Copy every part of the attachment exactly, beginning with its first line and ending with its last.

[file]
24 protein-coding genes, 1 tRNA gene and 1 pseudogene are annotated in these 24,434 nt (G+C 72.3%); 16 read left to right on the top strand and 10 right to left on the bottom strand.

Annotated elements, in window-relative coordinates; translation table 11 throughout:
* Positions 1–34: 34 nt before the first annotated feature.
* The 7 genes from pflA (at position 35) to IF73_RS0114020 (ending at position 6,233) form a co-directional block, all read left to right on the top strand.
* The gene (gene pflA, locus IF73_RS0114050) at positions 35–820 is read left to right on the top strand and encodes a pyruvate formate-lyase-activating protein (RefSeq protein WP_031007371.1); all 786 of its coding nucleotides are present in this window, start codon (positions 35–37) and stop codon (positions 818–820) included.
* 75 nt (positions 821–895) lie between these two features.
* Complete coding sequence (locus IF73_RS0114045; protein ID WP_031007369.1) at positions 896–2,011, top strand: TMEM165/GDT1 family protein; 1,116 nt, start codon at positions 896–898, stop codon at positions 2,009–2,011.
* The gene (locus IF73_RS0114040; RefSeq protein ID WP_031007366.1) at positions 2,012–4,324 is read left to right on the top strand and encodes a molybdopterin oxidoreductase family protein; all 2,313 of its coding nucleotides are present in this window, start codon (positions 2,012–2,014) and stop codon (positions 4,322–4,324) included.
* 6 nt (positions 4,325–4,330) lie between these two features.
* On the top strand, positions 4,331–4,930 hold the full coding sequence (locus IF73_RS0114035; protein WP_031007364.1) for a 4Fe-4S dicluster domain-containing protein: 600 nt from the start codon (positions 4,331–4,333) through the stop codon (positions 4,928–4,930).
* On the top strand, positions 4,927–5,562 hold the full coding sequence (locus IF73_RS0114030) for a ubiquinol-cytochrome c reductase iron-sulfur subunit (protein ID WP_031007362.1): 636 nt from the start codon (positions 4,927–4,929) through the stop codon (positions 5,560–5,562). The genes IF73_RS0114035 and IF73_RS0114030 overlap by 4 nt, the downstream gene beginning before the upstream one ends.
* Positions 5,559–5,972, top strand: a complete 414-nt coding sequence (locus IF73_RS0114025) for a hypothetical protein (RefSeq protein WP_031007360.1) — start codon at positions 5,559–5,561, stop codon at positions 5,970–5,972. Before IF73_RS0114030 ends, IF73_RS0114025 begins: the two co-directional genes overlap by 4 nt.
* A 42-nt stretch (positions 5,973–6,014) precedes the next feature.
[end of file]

24 protein-coding genes, 1 tRNA gene and 1 pseudogene are annotated in these 24,434 nt (G+C 72.3%); 16 read left to right on the top strand and 10 right to left on the bottom strand.

Annotated elements, in window-relative coordinates; translation table 11 throughout:
* Positions 1–34: 34 nt before the first annotated feature.
* The 7 genes from pflA (at position 35) to IF73_RS0114020 (ending at position 6,233) form a co-directional block, all read left to right on the top strand.
* The gene (gene pflA, locus IF73_RS0114050) at positions 35–820 is read left to right on the top strand and encodes a pyruvate formate-lyase-activating protein (RefSeq protein WP_031007371.1); all 786 of its coding nucleotides are present in this window, start codon (positions 35–37) and stop codon (positions 818–820) included.
* 75 nt (positions 821–895) lie between these two features.
* Complete coding sequence (locus IF73_RS0114045; protein ID WP_031007369.1) at positions 896–2,011, top strand: TMEM165/GDT1 family protein; 1,116 nt, start codon at positions 896–898, stop codon at positions 2,009–2,011.
* The gene (locus IF73_RS0114040; RefSeq protein ID WP_031007366.1) at positions 2,012–4,324 is read left to right on the top strand and encodes a molybdopterin oxidoreductase family protein; all 2,313 of its coding nucleotides are present in this window, start codon (positions 2,012–2,014) and stop codon (positions 4,322–4,324) included.
* 6 nt (positions 4,325–4,330) lie between these two features.
* On the top strand, positions 4,331–4,930 hold the full coding sequence (locus IF73_RS0114035; protein WP_031007364.1) for a 4Fe-4S dicluster domain-containing protein: 600 nt from the start codon (positions 4,331–4,333) through the stop codon (positions 4,928–4,930).
* On the top strand, positions 4,927–5,562 hold the full coding sequence (locus IF73_RS0114030) for a ubiquinol-cytochrome c reductase iron-sulfur subunit (protein ID WP_031007362.1): 636 nt from the start codon (positions 4,927–4,929) through the stop codon (positions 5,560–5,562). The genes IF73_RS0114035 and IF73_RS0114030 overlap by 4 nt, the downstream gene beginning before the upstream one ends.
* Positions 5,559–5,972, top strand: a complete 414-nt coding sequence (locus IF73_RS0114025) for a hypothetical protein (RefSeq protein WP_031007360.1) — start codon at positions 5,559–5,561, stop codon at positions 5,970–5,972. Before IF73_RS0114030 ends, IF73_RS0114025 begins: the two co-directional genes overlap by 4 nt.
* A 42-nt stretch (positions 5,973–6,014) precedes the next feature.